On the women’s side of the draw, when an upstart takes the scalp of a top-ranked player who is not a Williams, she doesn’t become an overnight sensation. When current Wimbledon champion Simona Halep lost to world number 116 Taylor Townsend at the US Open, though it was reported in the press as a shock win, the defeat was never framed as the worst defeat in tennis history nor was Taylor flooded with endorsement offers. One wonders what would have happened if Taylor, a black tennis player had defeated Serena Williams instead.
But Nick Kyrios, Dustin Brown and Taylor Townsend never went on to win a Grand Slam title hence why they are not celebrated? This argument falls apart when one considers the case of Jelena Ostapenko. In 2017, Ostapenko defied the odds by winning the French Open when she overcame a set and 3–0 deficit in the final to defeat Simona Halep. Upon winning the title at the age of 20, she became the first unseeded woman to win the French Open in the open era. If one takes into consideration the treatment accorded the likes of Osaka, Muguruza and Sharapova following their victories against Serena, one would have expected Ostapenko to be flooded with accolades from the media and endorsements from brand executives. However, two years from her Roland Garros success, Ostapenko is yet to get the same level of recognition that her counterparts who defeated Serena to win titles are receiving.
So why is there so much ado about Serena’s Grand Slam losses? The key reason is the Western world has had enough of the Williams Sisters and Serena Williams in particular. The hostility the sisters have faced from the media, fans, players and tennis authorities in the form of sexism and racism ever since she turned pro in 1994 is well documented. Venus Williams continues to be barged with questions about her retirement. However because the Sisters are a big draw in the women’s games, there is the fear that if they leave the stage without a replacement, the women’s game will be on a downward spiral hence the frantic search for the “Next Serena.” The theory goes that a player who knocks Serena out of a Grand Slam will probably be the one to dominate the sports in the future. So to get a head start, marketing executives jostle to get the coveted signature. In the quest of looking for the “Next Serena”, the world is failing to appreciate the “Real Serena”
Overemphasizing her loss is also an attempt to diminish her greatness. Rather than focus on her epic victories, the Western media prefers to define her by her losses. Despite losing a total of 142 times in her career, each loss especially those at Grand Slam tournaments are overanalysed, over scrutinised and overegged. To downplay her achievements, the goalpost continues to be shifted. When she reached 15 Grand Slam titles, Martina Navratilova and Chris Evert’s 18 Grand Slam titles became the golden standard to beat. After she reached that milestone, the post was shifted to Steffi Graf’s 22 open era titles. But when she broke the record at the 2017 Australian Open, through a strange formula an open era record which is given more significance in tennis history was buried as Margaret Courts 24 Grand Slam titles (13 of which were won before the open era) was resurrected and this is now used to deny Serena her place in history.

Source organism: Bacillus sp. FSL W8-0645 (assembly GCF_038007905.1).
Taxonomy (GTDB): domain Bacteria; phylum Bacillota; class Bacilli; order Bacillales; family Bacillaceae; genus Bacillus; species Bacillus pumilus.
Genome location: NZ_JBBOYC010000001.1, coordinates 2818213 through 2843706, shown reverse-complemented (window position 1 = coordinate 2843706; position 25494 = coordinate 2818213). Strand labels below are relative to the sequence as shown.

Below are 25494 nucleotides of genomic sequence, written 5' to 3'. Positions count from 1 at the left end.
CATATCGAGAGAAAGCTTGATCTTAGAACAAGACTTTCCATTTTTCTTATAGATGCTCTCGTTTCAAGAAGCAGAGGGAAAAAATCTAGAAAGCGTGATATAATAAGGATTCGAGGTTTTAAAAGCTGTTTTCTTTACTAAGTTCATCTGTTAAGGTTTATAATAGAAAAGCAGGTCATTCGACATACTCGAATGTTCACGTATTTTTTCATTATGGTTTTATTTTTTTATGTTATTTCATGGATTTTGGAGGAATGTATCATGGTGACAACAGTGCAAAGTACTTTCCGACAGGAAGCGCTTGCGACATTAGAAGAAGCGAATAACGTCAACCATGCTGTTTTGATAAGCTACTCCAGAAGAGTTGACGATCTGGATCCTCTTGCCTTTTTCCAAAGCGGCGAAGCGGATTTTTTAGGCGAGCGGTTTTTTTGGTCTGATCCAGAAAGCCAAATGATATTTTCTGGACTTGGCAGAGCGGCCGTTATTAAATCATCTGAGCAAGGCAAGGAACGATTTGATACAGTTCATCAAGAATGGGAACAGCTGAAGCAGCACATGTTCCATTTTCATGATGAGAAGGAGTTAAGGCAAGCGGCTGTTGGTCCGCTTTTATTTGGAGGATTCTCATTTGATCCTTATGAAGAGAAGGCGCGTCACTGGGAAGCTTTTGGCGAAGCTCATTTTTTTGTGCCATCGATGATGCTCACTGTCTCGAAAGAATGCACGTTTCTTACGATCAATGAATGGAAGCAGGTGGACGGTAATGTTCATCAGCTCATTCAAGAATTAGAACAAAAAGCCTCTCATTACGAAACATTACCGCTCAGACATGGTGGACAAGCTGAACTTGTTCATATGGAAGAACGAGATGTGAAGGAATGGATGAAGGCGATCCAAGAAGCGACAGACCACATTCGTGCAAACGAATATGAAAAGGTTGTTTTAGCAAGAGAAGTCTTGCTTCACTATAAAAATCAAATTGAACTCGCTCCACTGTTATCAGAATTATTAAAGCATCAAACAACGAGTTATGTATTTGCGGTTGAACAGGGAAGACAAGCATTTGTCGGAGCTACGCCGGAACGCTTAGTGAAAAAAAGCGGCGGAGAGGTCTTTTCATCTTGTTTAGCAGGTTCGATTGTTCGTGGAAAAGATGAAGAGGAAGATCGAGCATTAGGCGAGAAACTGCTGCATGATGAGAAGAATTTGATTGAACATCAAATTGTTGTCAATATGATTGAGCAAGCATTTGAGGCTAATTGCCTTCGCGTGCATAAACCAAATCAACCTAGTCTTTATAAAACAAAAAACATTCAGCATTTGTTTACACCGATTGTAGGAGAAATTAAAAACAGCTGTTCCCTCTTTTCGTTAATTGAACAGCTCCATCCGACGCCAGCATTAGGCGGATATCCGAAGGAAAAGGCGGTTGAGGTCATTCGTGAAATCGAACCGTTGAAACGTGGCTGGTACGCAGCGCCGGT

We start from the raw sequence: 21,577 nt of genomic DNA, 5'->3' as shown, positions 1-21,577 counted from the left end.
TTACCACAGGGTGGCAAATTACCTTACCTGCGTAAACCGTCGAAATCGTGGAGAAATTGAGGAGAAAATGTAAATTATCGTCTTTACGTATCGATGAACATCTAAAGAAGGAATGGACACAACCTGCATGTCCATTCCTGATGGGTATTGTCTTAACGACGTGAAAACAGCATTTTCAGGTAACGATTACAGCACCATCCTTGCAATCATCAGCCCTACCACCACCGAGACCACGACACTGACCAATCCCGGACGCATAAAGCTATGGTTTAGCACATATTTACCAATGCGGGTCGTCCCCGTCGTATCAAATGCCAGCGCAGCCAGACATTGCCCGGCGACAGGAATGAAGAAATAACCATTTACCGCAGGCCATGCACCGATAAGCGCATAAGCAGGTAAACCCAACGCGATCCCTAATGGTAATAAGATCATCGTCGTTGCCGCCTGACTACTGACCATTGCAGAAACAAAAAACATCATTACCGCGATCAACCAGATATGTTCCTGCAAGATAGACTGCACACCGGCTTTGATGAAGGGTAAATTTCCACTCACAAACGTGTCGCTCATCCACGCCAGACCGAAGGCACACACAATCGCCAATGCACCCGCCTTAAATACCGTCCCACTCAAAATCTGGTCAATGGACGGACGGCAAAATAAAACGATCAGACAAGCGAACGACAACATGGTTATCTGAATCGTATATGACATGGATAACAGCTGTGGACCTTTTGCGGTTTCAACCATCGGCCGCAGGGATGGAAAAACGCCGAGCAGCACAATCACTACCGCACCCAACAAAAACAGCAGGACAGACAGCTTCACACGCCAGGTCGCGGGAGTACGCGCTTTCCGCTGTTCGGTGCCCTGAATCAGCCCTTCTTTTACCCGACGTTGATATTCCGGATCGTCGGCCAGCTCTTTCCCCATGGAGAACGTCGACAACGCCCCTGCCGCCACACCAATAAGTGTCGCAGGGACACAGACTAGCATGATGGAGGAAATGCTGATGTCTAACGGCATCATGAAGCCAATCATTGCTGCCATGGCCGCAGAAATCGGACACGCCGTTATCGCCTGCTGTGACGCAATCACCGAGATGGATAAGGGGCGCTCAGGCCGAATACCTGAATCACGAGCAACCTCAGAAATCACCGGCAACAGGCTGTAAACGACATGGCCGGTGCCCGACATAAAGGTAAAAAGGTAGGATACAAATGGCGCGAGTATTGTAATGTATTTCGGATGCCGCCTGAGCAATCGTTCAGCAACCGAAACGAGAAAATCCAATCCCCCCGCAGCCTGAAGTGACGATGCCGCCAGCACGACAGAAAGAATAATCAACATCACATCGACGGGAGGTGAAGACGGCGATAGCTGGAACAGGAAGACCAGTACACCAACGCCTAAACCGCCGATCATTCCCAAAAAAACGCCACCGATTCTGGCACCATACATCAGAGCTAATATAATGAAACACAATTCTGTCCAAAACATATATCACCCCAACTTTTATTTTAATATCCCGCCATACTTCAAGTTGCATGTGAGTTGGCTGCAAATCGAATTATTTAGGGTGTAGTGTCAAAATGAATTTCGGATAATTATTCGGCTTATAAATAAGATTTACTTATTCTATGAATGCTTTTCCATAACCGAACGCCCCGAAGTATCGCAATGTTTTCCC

A consequence of over-celebrating those who prevail against Serena and focusing on her losses is that players come to see defeating Serena as an end to a means rather than a means to an end. Prevailing against Serena is seen as the fifth Grand Slam. This mindset is bad for the long term future of women’s tennis. Garbine Muguruza who has won two Grand Slams against the Williams Sisters said her best tennis matches are against the sisters. In the 15 years of over-celebrating the “Next Serena”, none of them have been able to live up to the hype. Sharapova has lost 19 consecutive times to Serena since her last victory; Sloane Stephens is still stuck on one Grand Slam title; Roberta Vinci retired without winning any Grand Slam; since her triumph against Serena at the 2016 French Open, Muguruza has been knocked out 2 times in the first round and 5 times in the second round of Grand Slams while Osaka is struggling with the weight of expectation.
In the 1970 movie The Great White Hope directed by Martin Ritt, James Earl Jones played the role of Jack Johnson who was the first black world heavyweight boxing champion. Johnson dominated the heavyweight boxing scene from 1908 to 1915.
Johnson was subjected to racial abuse from his fellow white Americans who called for a Great White Hope to bring the belt back to the white side of the colour line. Johnson defeated several opponents who were initially labelled the great white hope. In 1910, Johnson faced James Jeffries the retired undefeated champion in a match described as the fight of the century. Jeffries became the ultimate great white hope as the nation was banking on him to end Johnson’s hegemony over the heavyweight title. Johnson retained his crown in the 15th round after Jeffries team threw in the towel. The defeat of the great white hope led to a race riot in 50 cities throughout America.
Serena Williams is the 21st century variant of Jack Johnson. Like Johnson she is black; like Johnson, she is the most dominant champion of her era; like Johnson, she is dominating a sport that was previously the preserve of whites; like Johnson, she is one of the most famous African-American on earth; like Johnson, she has been in the news for the wrong reasons; like Johnson, she is a cultural icon who transcends tennis and like Johnson, her formidable opponents (irrespective of whether they are black, brown or white) are the great white hope. Just as Jack Jeffries was the quintessential great white hope, Maria Sharapova was once the quintessential great white hope of tennis. Just as Jeffries was handsomely rewarded for fighting Johnson, Sharapova was beautifully rewarded for playing Serena.
As we approach the third decade of the twenty-first century, the search for the next great white hope of tennis continues.
Ahmed Olayinka Sule, CFA